I owe most of my esoteric knowledge of mythology, religion, art, and culture to role-playing game. Much of it was learned at the literary knee of Gary Gygax in the form of the Dungeon Master's Guide and Monster Manual, both of which were packed with strange monster names, advanced vocabulary, and random loot tables.
Scavenger’s Guide to Droids is the definitive droid source book for Star Wars: Saga Edition, introducing a new chassis-based system for creating droids, a new streamlined “protocol” format that lets players run droids as equipment rather than NPCs, new droid manufacturing traits and personality quirks and a 96 page codex containing dozens of droids.
The Hobbit: The Battle of the Five Armies is either too short, or too long ... I haven't decided which yet. Regardless it's a movie filled with spectacular moments, tremendous visuals, and a sense that there's a story that was some how missed.
Consider Phlebas is a sometimes thrilling, often meandering, always morally gray novel about people caught up in a galactic war. It's antihero is Horza, a human shape changer working for the Iridans, an alien civilization of religious zealots hell bent on breaking the galactic strength of The Culture, humanity's own star-faring civilization.
One of the great things about Dungeons & Dragons 5th Edition is the re-emergence of recommending reading lists. The new lists (Appendix E in the Player's Handbook, Appendix D in the Dungeon Master's Guide) are patterned after Gary Gygax's legendary Appendix N from the original 1st edition AD&D DMG.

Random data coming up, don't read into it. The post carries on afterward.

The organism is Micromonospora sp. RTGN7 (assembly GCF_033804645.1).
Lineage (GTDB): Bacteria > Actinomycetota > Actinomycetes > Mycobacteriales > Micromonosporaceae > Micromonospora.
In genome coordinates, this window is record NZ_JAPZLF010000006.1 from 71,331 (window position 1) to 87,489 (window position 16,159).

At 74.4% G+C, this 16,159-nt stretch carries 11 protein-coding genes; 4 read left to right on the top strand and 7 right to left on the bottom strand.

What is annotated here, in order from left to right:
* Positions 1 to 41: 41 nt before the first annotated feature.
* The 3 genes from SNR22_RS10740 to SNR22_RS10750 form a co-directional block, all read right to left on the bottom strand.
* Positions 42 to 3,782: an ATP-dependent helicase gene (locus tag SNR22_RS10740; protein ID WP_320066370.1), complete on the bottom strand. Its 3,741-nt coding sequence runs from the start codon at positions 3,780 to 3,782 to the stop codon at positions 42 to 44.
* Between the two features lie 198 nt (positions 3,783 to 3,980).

I went into the fall with the informal goal of losing some weight. Over the last two years or so my weight's been bouncing around 223 lbs. I've had a few stop-and-start exercise regimes but this summer I got into a solid routine of walking/running with my dog Indiana in the mornings, and I got my weight down to 218. That's a consistent 218, which felt like a step back from the brink of 223.
Basing a source book on a video game can be a risky business, particularly when that game is an uneven, occasionally gimmicky shooter like The Force Unleashed video game. You run the risk of alienating diehard Star Wars fans who scoff at the idea of Vader having a hidden student, while at the same time running out of content because of the game’s lack of depth. Fortunately The Force Unleashed Campaign Guide avoids all of this.